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3.28  ·  Rating details ·  3,035 ratings  ·  206 reviews
Abbiamo tutti sedici, diciassette anni ma senza saperlo veramente, è l'unica età che possiamo immaginare: a stento sappiamo il passato. Con queste parole inizia il nuovo romanzo di Alessandro Baricco, Emmaus. Il titolo evoca l'episodio narrato nel vangelo di Luca in cui due discepoli incontrano Gesù Risorto, senza riconoscerlo, sulla strada che va da Gerusalemme a Emmaus. ...more
Paperback, 139 pages
Published November 2nd 2009 by Feltrinelli (first published November 2009)
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Average rating 3.28  · 
Rating details
 ·  3,035 ratings  ·  206 reviews

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Oct 23, 2014 rated it it was ok  ·  review of another edition
Shelves: italian
Catholic guilt is some bad shit. You want what is forbidden, and lots of it, even as you condemn it. Which is to say you can't possibly believe anyone would engage in acts you engage in.

Four Italian male friends, sixteen or seventeen - the only age we can imagine - all obsessed in different degrees of psychosis with Andre, lovely and rich and very sexual.

Baricco has written four excellent novels. I'm a fan. But I would be embarrassed to have written this one.
Jan 26, 2018 rated it it was ok
After two more complex novels by Baricco ('City' and 'This Story') that were worthwhile, this seemingly simple story, just like the equally brief 'Silk', did not really resonate with me. It is a coming-of-age story of 4 young males from the lower social class, who lead a more or less sheltered life that is strongly influenced by a social and cultural type of Roman Catholicism, which to my knowledge almost only exists in Italy and Poland. That sheltered world, including seemingly harmonious ...more
Aug 26, 2012 rated it really liked it
Shelves: mcsweeney-s
Emmaus is the first novel by Alessandro Baricco brought to this country by McSweeney's, although it is far from his debut. Translated from the original Spanish by Ann Goldstein, this version has been given a fresh coat of paint for a new audience with beautiful cover art from Robyn O'Neil.

This scant novel will satisfy readers that appreciate some biblical imagery with their smut. While sex is central to much of the action of this novel, issues of class and faith form the thematic heart of the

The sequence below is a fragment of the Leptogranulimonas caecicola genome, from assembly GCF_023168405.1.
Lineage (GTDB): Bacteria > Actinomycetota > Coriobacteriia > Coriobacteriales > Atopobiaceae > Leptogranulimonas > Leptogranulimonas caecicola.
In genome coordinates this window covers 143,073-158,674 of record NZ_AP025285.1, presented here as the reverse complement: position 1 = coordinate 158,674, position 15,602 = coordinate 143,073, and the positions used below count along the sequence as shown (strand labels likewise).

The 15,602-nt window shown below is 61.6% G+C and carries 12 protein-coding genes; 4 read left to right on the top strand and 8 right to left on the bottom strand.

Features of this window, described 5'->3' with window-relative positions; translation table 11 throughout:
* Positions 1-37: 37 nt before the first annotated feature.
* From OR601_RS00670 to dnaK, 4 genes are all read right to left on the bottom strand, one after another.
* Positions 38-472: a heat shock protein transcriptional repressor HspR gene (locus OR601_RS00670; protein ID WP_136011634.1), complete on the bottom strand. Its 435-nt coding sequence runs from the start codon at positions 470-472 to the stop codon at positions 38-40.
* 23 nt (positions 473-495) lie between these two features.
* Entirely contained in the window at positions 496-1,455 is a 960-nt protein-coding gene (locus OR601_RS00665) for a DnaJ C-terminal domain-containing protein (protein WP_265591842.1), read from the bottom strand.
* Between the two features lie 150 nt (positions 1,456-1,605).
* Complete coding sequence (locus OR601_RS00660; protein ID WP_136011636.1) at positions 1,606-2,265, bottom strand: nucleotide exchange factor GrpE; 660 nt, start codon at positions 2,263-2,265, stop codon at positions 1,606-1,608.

Jim Fonseca
Jun 23, 2015 rated it really liked it
Shelves: italian-authors
This story, set in modern Italy centers around five characters; four good Catholic lower-middle class boys and a young woman from the upper class described in the blurb as hypersexual. The young womans upper class status allows her to live in a different world and play by different rules, whereas for the boys, its the only world we know: the swamp for us is normality. Thats why were able to metabolize incredible doses of unhappiness, mistaking it for the proper course of things. But shes outside ...more
Apr 17, 2012 marked it as to-read  ·  review of another edition
Shelves: to-read-soon
shit, why did I delete my "to-read-immediately" shelf?? I would forgo sleeping and eating and everything else if this book were in my hands right now.
Aug 01, 2013 rated it really liked it  ·  review of another edition
I'm definitely a fan of Baricco. At one point, I read a review on the back of one of his books saying that he seems to be writing for a certain group of readers. He does, it's no doubt. His phrasing, the way he puts together ideas and stories at the limit of logic, even the choice of words: you either love it or hate it. I love it. So when I got Emaus... you can say I was a little bit biased.
Read it in a few days, as I did most of his books. And yes, I did like it very much.
Without spoiling it
Grady Ormsby
Emmaus by Alessandro Baricco, translated from Italian by Ann Goldstein is a coming-of-age novel. It features an anonymous teenaged narrator and his three friends, Luke, Bobby and the Saint. The fears, impulses, confusion and anxiety characteristic of adolescence are complicated for these boys by their thorough entrenchment into Catholicism with all its repression, sin and the terror of punishment. The four come into contact with a world vastly different from theirs when they meet Andre, an ...more
Emaus and Questa Storia are my least favourite books by Baricco.
They give me the soury and distasteful feeling as if I've eaten a lot of chocolate and come back for more because of its sweet taste, but all I get is heartburn.
Tatyana Chesnokova
Aug 18, 2015 rated it it was ok
I am not sure I understood it. May be because I am not familar with feelings of Catholic faith. But I do have fond memories of reading Baricco's other novels, may be I need to reread them as well
Baricco is a wonderful writer. He has insight, wisdom, compassion, and sheer genius. Unfortunately, it is not to be found in this book. It starts well, promisingly, even. But begins to snowball downhill very quickly after.

Written originally in Italian, this has been translated by Ann Goldstein and in all fairness, it is a neat job as far as translations tend to go. For context, in the Gospel of Luke, Emmaus is a town where the resurrected Jesus appeared to two disciples. Biblical overtones and
Aug 20, 2016 rated it really liked it  ·  review of another edition